Skip Navigation

Fragmentary Head

Egyptian, Classical, Ancient Near Eastern Art

This head was carved in black granite, one of the more costly stones available to the non-royal elite for their statues. Yet this individual, living in the Middle Kingdom, wears a very simple hairstyle.
MEDIUM Granite
  • Place Made: Egypt
  • DATES ca. 1759–1675 B.C.E.
    DYNASTY early Dynasty 13
    PERIOD Middle Kingdom
    DIMENSIONS 5 3/8 x 4 1/8 x 3 7/8 in. (13.7 x 10.5 x 9.8 cm)  (show scale)
    CREDIT LINE Gift of Mrs. Frederic B. Pratt
    PROVENANCE Archaeological provenance not yet documented; by 1937, acquired by Caroline Ames Ladd Pratt (Mrs. Frederic Bayley Pratt) of Brooklyn, NY; 1937, gift of Caroline Ames Ladd Pratt to the Brooklyn Museum.
    Provenance FAQ
    CATALOGUE DESCRIPTION Black granite head of a man from a small votive statue. He wears a conventional headdress with horizontal stripes. The face is rather lean with high cheek bones and pointed chin. The lips are sharp and full. There is no inscription. Condition: Most of the back of the head is missing; the nose, chin and left eye are chipped. There are a few minor chips on the surface. The head is broken off sharply at the upper part of the neck.
    MUSEUM LOCATION This item is not on view
    CAPTION Fragmentary Head, ca. 1759–1675 B.C.E. Granite, 5 3/8 x 4 1/8 x 3 7/8 in. (13.7 x 10.5 x 9.8 cm). Brooklyn Museum, Gift of Mrs. Frederic B. Pratt, 37.394. Creative Commons-BY (Photo: Brooklyn Museum, 37.394_front_edited_PS2.jpg)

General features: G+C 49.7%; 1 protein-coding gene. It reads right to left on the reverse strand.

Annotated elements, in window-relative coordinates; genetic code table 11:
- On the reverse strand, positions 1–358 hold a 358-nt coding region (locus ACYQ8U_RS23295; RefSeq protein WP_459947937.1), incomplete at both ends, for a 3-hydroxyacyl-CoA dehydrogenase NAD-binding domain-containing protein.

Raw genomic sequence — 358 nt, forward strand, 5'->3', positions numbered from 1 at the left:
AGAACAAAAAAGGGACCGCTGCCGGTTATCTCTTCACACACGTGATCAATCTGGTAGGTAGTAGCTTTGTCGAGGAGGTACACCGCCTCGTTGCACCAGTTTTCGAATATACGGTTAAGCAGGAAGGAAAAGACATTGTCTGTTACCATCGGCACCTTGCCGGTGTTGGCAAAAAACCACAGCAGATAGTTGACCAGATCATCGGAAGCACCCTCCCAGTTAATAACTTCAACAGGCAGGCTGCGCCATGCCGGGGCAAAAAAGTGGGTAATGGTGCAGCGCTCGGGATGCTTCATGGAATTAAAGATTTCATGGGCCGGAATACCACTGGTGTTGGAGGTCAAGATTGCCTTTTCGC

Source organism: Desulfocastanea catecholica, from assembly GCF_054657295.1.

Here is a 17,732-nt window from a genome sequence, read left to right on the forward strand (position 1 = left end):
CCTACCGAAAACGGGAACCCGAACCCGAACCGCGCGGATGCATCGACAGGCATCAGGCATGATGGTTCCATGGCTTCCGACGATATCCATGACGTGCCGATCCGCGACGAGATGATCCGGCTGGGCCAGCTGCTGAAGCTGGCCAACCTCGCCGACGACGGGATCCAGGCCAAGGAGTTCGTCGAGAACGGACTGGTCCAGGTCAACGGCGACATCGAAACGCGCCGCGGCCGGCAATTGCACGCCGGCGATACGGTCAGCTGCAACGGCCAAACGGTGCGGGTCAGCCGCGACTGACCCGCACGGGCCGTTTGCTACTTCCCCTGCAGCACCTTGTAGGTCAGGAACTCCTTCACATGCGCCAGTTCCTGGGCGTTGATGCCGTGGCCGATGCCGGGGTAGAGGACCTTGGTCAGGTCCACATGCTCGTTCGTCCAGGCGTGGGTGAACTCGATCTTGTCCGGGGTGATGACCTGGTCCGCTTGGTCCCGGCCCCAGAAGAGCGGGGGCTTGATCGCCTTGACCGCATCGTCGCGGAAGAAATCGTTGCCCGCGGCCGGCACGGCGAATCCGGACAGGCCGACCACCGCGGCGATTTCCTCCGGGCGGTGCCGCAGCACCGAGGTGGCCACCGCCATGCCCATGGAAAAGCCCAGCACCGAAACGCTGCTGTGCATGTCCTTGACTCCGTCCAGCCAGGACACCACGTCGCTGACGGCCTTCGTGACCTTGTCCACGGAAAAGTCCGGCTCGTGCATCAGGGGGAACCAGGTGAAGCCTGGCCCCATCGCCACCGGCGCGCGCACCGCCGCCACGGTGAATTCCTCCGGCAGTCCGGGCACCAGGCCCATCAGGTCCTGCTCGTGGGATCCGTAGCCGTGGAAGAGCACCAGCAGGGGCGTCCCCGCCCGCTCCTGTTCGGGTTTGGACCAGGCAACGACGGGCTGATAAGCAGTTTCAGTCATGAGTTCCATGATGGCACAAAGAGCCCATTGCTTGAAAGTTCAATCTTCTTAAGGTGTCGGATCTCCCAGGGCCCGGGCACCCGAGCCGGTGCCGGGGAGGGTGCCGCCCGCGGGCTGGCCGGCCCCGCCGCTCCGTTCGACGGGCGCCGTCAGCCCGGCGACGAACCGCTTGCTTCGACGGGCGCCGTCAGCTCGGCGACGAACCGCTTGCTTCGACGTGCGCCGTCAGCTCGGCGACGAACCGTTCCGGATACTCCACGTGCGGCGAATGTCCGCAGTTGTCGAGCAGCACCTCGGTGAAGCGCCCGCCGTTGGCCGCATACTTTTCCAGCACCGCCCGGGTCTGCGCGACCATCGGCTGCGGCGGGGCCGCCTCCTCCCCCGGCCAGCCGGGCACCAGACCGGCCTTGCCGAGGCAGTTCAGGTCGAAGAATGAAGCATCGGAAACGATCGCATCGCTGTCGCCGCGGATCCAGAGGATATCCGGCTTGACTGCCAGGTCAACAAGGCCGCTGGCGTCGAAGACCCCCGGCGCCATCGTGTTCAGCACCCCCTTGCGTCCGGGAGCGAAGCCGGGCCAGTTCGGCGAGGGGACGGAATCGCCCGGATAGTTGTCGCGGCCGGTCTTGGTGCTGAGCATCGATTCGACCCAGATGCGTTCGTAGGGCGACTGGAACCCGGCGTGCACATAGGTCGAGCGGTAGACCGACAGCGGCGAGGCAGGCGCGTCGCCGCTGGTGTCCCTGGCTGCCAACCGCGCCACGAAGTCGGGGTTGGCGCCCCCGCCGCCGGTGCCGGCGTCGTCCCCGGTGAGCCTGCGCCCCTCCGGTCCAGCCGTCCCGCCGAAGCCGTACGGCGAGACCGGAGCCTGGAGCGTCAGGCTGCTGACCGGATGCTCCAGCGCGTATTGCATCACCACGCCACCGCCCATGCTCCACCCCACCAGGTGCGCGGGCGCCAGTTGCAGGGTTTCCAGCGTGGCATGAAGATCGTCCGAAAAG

IMAGE front, 37.394_front_edited_PS2.jpg. Brooklyn Museum photograph, 2014
    "CUR" at the beginning of an image file name means that the image was created by a curatorial staff member. These study images may be digital point-and-shoot photographs, when we don\'t yet have high-quality studio photography, or they may be scans of older negatives, slides, or photographic prints, providing historical documentation of the object.
    RIGHTS STATEMENT Creative Commons-BY
    You may download and use Brooklyn Museum images of this three-dimensional work in accordance with a Creative Commons license. Fair use, as understood under the United States Copyright Act, may also apply. Please include caption information from this page and credit the Brooklyn Museum. If you need a high resolution file, please fill out our online application form (charges apply). For further information about copyright, we recommend resources at the United States Library of Congress, Cornell University, Copyright and Cultural Institutions: Guidelines for U.S. Libraries, Archives, and Museums, and Copyright Watch. For more information about the Museum's rights project, including how rights types are assigned, please see our blog posts on copyright. If you have any information regarding this work and rights to it, please contact
    Not every record you will find here is complete. More information is available for some works than for others, and some entries have been updated more recently. Records are frequently reviewed and revised, and we welcome any additional information you might have.